- Rep. Tim Murphy: GOP knew HealthCare.gov would be an ‘unmitigated disaster’
- Planned Parenthood rebrands ‘pro-choice’ as ‘women’s health’
- U.S. attorney warns Cuomo not to interfere with anti-corruption probes
- Investigators reach Ukraine jet crash site
- Ohio gives Obama a thumbs down; Hillary Clinton tops GOP all-stars: poll
- Jesse Ventura suggests suit not over; HarperCollins could be next
- ‘No American is proud’ of certain CIA tactics: State Department
- Drug-filled drone crash outside S.C. prison sends police on alert
- GOP to Obama: Take your ‘golf cap off’ and get down to coal country
- Hamas cleric tells Jews: ‘We will exterminate you’
Virginia’s Molon Lave has a place at Seder table with kosher wines
Question of the Day
Warrenton, Va. — Walking through the cellar of Molon Lave Vineyards, the tape bearing the words “void if tampered” wraps around the knobs of tanks and the corks of barrels.
During the Passover Seder meal, four cups of wine are incorporated into the annual Jewish feast. The silverware, dishes and unleavened bread are closely supervised to conform with ritual demands — and so is the wine.
For Louizos Papadopoulos, owner and winemaker at the 5-year-old Molon Lave, the production of kosher wine adds a layer of appreciation to the winemaking art.
“It’s opening our wines to people who can appreciate it in a different scope,” he said.
While Mr. Papadopoulos expects an increase in the kosher wine business with Passover, the wine business as a whole has never done better. Americans consumed 750 million gallons of wine in 2012 — that’s 2.73 gallons per person, according to the Wine Institute.
Kosher wines, from traditional American brands such as Manischewitz and Mogen David to a slew of highly praised new imports from Israel, Chile, Argentina and other markets, now constitute a U.S. market topping $30 million in sales a year, according to estimates.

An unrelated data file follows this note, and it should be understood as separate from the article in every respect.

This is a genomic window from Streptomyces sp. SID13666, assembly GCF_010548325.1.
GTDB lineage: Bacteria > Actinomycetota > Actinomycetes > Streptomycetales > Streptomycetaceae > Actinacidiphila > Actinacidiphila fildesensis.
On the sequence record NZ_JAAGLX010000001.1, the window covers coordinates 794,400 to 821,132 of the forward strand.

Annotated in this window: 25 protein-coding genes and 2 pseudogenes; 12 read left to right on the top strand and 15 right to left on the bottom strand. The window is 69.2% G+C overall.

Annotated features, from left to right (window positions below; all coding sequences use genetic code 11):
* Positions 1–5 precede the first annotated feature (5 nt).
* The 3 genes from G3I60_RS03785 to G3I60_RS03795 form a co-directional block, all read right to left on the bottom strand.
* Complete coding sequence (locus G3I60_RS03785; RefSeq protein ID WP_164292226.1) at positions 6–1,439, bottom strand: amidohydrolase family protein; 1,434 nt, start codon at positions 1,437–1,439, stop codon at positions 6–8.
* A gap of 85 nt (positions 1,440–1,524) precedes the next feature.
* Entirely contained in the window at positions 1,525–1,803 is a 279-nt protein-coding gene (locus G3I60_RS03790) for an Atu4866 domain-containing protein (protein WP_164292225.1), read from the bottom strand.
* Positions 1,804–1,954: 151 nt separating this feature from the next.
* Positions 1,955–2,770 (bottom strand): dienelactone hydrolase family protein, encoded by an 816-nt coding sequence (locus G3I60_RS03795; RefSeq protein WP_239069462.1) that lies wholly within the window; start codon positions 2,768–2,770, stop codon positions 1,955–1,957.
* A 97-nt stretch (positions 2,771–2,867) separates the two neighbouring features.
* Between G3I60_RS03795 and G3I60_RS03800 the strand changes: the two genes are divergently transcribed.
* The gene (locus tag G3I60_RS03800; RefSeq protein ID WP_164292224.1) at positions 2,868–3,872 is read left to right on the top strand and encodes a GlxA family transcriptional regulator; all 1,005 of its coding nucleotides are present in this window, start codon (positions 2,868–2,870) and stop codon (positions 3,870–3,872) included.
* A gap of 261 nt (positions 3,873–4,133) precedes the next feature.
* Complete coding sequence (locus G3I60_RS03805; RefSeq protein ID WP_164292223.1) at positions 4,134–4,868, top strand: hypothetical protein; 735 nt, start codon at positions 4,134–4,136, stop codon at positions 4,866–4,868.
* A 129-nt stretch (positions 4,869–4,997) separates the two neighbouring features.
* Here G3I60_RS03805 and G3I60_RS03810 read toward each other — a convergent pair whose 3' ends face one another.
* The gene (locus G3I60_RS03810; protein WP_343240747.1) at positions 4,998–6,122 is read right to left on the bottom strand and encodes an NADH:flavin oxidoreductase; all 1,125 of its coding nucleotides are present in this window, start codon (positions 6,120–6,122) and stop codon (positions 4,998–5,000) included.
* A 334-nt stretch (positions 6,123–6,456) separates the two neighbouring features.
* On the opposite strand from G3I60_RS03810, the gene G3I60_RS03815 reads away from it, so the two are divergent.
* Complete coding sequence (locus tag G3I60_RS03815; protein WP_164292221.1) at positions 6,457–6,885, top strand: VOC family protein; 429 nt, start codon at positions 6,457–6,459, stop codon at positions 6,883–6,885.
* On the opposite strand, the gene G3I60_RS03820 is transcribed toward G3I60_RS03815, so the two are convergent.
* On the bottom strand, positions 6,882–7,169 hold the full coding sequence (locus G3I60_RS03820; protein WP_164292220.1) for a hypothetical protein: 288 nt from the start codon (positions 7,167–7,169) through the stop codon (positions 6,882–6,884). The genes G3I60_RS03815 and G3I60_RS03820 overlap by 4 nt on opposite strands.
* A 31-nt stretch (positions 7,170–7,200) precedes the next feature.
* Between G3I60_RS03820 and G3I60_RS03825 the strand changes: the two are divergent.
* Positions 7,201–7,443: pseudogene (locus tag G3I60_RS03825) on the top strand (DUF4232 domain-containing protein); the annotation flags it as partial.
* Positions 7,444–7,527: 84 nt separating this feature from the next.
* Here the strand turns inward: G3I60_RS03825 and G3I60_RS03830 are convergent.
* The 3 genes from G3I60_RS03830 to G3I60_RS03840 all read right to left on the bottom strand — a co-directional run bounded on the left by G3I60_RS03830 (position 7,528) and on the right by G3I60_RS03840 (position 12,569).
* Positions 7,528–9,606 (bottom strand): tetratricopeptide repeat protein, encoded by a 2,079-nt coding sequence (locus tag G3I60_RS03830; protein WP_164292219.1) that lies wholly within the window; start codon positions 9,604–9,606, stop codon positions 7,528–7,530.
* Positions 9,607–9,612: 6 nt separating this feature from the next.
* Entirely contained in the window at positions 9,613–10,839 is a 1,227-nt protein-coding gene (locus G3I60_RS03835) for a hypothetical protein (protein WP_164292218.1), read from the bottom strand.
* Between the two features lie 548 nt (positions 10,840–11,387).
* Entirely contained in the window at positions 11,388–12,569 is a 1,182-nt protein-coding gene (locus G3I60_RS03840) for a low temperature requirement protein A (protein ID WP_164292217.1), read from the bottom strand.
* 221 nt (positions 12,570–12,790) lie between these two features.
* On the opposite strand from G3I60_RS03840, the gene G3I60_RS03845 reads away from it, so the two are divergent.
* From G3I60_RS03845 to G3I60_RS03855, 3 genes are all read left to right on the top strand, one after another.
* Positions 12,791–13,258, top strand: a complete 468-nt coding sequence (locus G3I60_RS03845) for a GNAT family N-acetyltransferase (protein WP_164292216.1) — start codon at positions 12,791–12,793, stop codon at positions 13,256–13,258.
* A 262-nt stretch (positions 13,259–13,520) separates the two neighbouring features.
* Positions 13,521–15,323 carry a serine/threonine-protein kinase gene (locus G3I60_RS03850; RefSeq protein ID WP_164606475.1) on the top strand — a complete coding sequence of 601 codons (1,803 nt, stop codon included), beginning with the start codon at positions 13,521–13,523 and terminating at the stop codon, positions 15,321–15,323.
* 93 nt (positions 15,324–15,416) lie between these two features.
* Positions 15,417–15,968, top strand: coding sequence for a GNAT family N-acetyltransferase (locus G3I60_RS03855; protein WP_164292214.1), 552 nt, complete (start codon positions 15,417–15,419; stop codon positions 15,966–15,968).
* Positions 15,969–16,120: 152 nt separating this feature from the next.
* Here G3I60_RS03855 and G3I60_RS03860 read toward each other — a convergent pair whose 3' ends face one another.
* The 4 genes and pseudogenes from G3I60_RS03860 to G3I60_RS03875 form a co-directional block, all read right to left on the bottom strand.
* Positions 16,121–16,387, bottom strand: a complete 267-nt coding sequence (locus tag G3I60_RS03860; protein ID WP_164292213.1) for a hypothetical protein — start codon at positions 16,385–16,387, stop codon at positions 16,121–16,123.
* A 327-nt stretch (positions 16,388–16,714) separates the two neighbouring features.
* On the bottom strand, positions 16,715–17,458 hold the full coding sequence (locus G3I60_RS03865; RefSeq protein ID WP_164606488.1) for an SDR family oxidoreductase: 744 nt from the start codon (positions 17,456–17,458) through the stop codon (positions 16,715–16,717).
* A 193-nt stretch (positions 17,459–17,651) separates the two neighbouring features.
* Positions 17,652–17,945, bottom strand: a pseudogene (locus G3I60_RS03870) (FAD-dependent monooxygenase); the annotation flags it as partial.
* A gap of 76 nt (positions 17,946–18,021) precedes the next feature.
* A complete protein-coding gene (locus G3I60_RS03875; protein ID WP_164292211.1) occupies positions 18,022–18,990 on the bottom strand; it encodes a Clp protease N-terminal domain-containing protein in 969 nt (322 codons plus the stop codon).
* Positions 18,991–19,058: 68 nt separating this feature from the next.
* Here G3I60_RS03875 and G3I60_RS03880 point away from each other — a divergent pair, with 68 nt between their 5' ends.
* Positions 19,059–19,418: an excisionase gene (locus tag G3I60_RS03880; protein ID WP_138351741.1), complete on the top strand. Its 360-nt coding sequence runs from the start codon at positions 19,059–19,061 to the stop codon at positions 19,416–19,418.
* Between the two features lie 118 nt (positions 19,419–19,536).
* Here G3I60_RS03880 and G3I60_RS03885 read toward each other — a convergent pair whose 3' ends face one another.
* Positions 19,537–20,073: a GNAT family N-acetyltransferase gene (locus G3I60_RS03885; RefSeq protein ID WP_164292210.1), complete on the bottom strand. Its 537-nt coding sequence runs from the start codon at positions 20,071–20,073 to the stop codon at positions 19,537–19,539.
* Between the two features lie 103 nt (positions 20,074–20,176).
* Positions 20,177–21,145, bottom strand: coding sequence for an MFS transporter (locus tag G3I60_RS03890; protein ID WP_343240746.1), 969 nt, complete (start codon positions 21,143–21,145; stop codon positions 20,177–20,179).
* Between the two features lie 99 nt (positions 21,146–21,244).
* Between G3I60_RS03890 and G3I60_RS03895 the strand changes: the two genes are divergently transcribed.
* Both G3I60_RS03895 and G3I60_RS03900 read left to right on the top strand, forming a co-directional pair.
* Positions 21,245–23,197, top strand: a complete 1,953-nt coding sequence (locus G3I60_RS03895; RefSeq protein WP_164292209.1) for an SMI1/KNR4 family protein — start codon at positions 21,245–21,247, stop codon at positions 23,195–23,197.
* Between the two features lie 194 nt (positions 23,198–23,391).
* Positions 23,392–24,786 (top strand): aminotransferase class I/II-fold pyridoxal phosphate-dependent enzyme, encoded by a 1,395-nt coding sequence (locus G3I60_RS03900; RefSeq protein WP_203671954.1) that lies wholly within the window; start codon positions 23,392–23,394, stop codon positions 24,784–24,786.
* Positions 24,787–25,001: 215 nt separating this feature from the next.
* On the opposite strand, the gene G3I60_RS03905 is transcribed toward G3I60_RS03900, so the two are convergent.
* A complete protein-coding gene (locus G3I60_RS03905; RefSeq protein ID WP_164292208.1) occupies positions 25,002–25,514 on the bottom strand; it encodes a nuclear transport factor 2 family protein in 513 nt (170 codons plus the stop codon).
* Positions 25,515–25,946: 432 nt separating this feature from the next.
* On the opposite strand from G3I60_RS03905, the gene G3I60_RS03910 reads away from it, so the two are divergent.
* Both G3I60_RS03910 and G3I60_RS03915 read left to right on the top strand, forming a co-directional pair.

As the first and only kosher winery in Virginia, Molon Lave is looking to fill a void for the faithful throughout the mid-Atlantic.
“We can make good wine, but there really is no good wine for people who cannot — are not allowed — under their religion to appreciate it,” he said.
Kosher wine, which makes up to about 25 percent of the Warrenton-based winery’s total product, does not differ in production methods from non-kosher wines. The grapes come from the same vine, are pressed the same way and go into the same bottles.
“Really, there is no difference in the method that it’s made other than the handling and the supervision. Those are the two key words,” Mr. Papadopoulos said.
The people who handle the grapes during production must be verified to be Orthodox Jews, and the entire process must be supervised by a rabbi who is certified under the Orthodox Union. Kosher wine makers can’t use any products, such as unauthorized yeasts or other potentially non-kosher ingredients, that might violate kosher standards.
Ironically, the initial reason behind Molon Lave’s production of kosher wine had little to do with religious convictions, the winemaker recalled.
Mr. Papadopoulos also works in the jewelry business and has colleagues in the diamond business in New York.
“They jokingly said we should make some kosher wine, and that’s how it started,” he said.
Those same friends are the vineyard’s customers today.
© Copyright 2014 The Washington Times, LLC. Click here for reprint permission.
About the Author
- Airlines optimistic despite a year of several tragedies
- Global challenges loom as U.S. cedes Internet, domain name oversight
- Transport chief seeking long-term bill
- New bio of 'Star-Spangled' author Francis Scott Key as American anthem turns 200
- Fort McHenry marks 'Star-Spangled Banner' 200th anniversary
TWT Video Picks
By Ted Cruz
Israel saves its enemies; Hamas endangers its friends
- Al Gore's climate-changers at EPA hearings foiled by cool temperatures
- Geraldo Rivera: Matt Drudge 'doing his best to stir up a civil war'
- Chicken pox outbreak puts illegal immigrant facility on lockdown
- NAPOLITANO: Is the president incompetent or lawless?
- GOP report sees ties between rich donors, green 'nonprofits'
- House votes to sue President Obama over claims of presidential power
- Lois Lerner hated conservatives, new emails show
- EDITORIAL: The real Lois Lerner exposed in newly released emails
- CRUZ: A tale of two hospitals: One in Israel, one in Gaza
- Catholic League slams Obama: 'Do Christian lives mean so little to you?'
Obama's biggest White House 'fails'
Celebrities turned politicians
Athletes turned actors
20 gadgets that changed the world